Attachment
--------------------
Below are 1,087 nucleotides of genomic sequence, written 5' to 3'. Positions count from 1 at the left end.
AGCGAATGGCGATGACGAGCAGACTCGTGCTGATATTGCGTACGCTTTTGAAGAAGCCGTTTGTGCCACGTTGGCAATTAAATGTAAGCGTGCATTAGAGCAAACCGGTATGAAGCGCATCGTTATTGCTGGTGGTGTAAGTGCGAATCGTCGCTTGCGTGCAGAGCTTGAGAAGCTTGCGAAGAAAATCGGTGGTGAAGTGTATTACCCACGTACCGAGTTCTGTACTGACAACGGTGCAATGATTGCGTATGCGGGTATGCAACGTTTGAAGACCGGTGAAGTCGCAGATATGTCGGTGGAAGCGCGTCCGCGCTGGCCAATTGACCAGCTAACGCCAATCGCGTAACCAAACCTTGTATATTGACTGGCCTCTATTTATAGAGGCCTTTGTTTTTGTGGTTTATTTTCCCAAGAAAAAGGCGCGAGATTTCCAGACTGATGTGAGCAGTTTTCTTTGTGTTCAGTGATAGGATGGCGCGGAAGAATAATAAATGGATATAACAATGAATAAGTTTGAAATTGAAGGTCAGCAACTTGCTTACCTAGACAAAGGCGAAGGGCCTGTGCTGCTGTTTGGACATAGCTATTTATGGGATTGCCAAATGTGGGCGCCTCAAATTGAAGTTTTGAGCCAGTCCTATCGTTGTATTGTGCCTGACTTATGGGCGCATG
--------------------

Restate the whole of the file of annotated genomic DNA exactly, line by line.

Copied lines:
Below are 1,087 nucleotides of genomic sequence, written 5' to 3'. Positions count from 1 at the left end.
AGCGAATGGCGATGACGAGCAGACTCGTGCTGATATTGCGTACGCTTTTGAAGAAGCCGTTTGTGCCACGTTGGCAATTAAATGTAAGCGTGCATTAGAGCAAACCGGTATGAAGCGCATCGTTATTGCTGGTGGTGTAAGTGCGAATCGTCGCTTGCGTGCAGAGCTTGAGAAGCTTGCGAAGAAAATCGGTGGTGAAGTGTATTACCCACGTACCGAGTTCTGTACTGACAACGGTGCAATGATTGCGTATGCGGGTATGCAACGTTTGAAGACCGGTGAAGTCGCAGATATGTCGGTGGAAGCGCGTCCGCGCTGGCCAATTGACCAGCTAACGCCAATCGCGTAACCAAACCTTGTATATTGACTGGCCTCTATTTATAGAGGCCTTTGTTTTTGTGGTTTATTTTCCCAAGAAAAAGGCGCGAGATTTCCAGACTGATGTGAGCAGTTTTCTTTGTGTTCAGTGATAGGATGGCGCGGAAGAATAATAAATGGATATAACAATGAATAAGTTTGAAATTGAAGGTCAGCAACTTGCTTACCTAGACAAAGGCGAAGGGCCTGTGCTGCTGTTTGGACATAGCTATTTATGGGATTGCCAAATGTGGGCGCCTCAAATTGAAGTTTTGAGCCAGTCCTATCGTTGTATTGTGCCTGACTTATGGGCGCATG